This natural method of family planning typically utilizes a tracker or fertility awareness method app that allows you to see your cycle in the form of a pattern. Also, considering a calendar method of family planning, you should practice fertility awareness for a few months before removing a barrier method if trying to prevent pregnancy.

If you want to become pregnant, don't get frustrated when your first month goes by without a confirmed pregnancy. It takes time to establish how your cycle works, and patience is the key here.

Fertility awareness methods work the best when they work together, and using only one will leave you questioning whether or not you're genuinely fertile at a particular time. When you use these methods together, you always have information to fall back on. Our bodies are in a constant state of change, so natural family planning means taking every piece of information given to us, from temperature spikes to mucus.

 

How Effective are They?

Women everywhere consistently question the fertility awareness method effectiveness, and honestly, we can't blame you! We've been so conditioned to think we can't trust our bodies that we automatically believe relying on something outside of us is the answer to preventing or becoming pregnant. While this assumption is valid sometimes, it's not always the case.

The issue with the effectiveness of FAMs, just as with standard birth control, is that you've got to use them ideally to prevent pregnancy. Planned Parenthood reports that fertility awareness methods are around 76% to 88% effective, meaning that 12 to 14 couples that use FAMs will become pregnant each year.

However, as we've already stated, their effectiveness increases when these methods are combined. There's no denying that fertility awareness methods can be challenging to use, but this is why assistance is available.

 

Advantages and Disadvantages

There are plenty of pros and cons surrounding the topic of fertility awareness methods as a form of birth control or predicting fertility. Most agree that these methods are better when used to become pregnant rather than preventing pregnancy. Regardless of what you'd like to use FAMs for, it's good to explore the advantages and disadvantages, so you can get a better idea of where you stand on the topic.

 

Advantages

There are a few undeniable advantages of fertility awareness methods, one of them being that they're free. All you need is a good thermometer, a way to track your cycle (trackers are available in PDF print files around the internet, and phone applications do the same), and your body.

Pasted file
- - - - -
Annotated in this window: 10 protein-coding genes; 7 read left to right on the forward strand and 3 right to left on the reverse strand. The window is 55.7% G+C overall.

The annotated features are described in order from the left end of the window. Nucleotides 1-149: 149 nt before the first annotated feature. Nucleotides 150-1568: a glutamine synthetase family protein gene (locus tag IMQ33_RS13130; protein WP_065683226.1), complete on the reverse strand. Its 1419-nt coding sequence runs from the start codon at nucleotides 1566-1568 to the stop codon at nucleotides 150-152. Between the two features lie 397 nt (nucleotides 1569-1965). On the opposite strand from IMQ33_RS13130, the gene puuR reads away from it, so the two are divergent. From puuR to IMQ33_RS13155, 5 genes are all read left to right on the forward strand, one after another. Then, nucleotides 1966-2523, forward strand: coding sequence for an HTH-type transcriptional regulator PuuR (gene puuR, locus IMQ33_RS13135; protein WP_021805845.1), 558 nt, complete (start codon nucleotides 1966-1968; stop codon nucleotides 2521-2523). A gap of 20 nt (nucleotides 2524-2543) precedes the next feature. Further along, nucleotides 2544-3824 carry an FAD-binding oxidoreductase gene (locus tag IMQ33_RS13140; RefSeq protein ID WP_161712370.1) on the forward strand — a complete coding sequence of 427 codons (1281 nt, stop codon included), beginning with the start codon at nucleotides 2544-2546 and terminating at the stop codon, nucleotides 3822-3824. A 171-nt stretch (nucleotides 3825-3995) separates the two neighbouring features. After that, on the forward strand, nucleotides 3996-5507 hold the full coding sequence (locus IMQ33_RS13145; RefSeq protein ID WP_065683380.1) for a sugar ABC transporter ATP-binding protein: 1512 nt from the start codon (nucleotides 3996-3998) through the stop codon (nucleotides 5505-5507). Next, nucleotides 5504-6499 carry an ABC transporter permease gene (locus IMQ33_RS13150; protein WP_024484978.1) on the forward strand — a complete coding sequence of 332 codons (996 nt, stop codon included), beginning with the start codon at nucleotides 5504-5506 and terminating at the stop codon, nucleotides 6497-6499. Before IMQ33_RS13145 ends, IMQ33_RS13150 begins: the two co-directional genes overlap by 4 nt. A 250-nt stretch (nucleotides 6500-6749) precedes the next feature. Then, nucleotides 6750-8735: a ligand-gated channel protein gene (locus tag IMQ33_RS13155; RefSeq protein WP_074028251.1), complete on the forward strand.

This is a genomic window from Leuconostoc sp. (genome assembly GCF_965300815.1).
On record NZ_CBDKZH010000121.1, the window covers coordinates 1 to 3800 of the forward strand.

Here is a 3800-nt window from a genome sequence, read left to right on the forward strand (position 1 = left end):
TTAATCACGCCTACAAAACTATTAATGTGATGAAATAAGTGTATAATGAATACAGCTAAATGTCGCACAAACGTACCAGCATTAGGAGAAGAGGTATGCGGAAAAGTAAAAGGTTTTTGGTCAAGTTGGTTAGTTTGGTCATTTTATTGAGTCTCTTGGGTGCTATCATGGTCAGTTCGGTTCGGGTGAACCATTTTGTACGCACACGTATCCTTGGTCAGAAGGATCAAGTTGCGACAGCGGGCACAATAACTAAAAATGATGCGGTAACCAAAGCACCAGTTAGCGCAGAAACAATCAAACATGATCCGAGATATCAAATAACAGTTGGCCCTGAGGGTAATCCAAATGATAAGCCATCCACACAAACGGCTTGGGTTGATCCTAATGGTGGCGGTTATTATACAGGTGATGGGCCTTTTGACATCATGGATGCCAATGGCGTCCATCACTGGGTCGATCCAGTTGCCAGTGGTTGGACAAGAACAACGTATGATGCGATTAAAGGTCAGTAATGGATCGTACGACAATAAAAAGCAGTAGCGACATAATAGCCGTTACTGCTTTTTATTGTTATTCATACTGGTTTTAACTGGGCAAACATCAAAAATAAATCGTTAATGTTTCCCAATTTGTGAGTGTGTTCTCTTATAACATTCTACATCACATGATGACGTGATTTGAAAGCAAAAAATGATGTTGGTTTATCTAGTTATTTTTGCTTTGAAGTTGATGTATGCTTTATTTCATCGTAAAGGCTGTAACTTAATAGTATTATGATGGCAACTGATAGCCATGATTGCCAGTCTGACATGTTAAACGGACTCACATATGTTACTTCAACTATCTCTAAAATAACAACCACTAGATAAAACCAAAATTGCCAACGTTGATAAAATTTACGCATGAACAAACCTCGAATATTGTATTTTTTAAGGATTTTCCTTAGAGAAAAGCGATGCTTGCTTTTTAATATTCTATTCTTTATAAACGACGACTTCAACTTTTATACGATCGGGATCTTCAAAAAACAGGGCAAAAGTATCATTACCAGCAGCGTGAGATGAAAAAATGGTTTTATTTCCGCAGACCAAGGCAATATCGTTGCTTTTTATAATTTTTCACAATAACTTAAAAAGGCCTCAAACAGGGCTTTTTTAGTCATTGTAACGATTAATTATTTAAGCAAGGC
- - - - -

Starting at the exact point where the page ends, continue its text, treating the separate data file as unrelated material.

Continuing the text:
Fertility awareness methods are a fantastic way to learn about your body and fertility, which are powerful sexual health tools. Also, fertility awareness methods don't have any unwanted side effects, which tend to come with traditional birth control methods. Once you get used to employing these methods, they can be a good predictor of when you're fertile.

 

Disadvantages

FAMs have their disadvantages too, and one that we cannot ignore is the high failure rates when used incorrectly and inconsistently. Also, you might find that you have fewer days considered "safe" to have intercourse each month, especially in the beginning, and you'll use a barrier method anyway.

Training to use FAMs is essential, and while there are tools available on the internet and locally, not all women have access to the proper training required. Also, illness, breastfeeding, and other fertility factors may interfere with results.

Overall, if you're considering FAMs, you'll want to discuss them with your doctor. They will give you access to the information you need and let you know if this is a path you could take based on your medical history.

 

Frequently Asked Questions

As the demand for hormone-free birth control skyrockets, more women than ever have expressed an interest in fertility awareness methods. Here are some FAQs!

 

Why is fertility awareness necessary?

Even when using traditional birth control methods, such as the pill or condoms, knowing when you're fertile can help you prevent pregnancy if your primary plan fails. Also, understanding when your body is fertile is a fantastic way to speed along the conception process. It doesn't have to be your preferred method of family planning, but FAMs help us take control over our reproductive health.

 

How can I make FAMs more effective?

You can make FAMs more effective by using all methods at once, from standard days to BBT. If you're using natural family planning to prevent pregnancy, give yourself a couple of months to familiarize yourself with it, and use a barrier method in the meantime, or always, if that makes you more comfortable.

Consistency and knowledge are necessary when it comes to fertility awareness methods. Talking to your doctor is a great way to gain the expertise required to use FAMs to enhance your reproductive journey, no matter what that might be.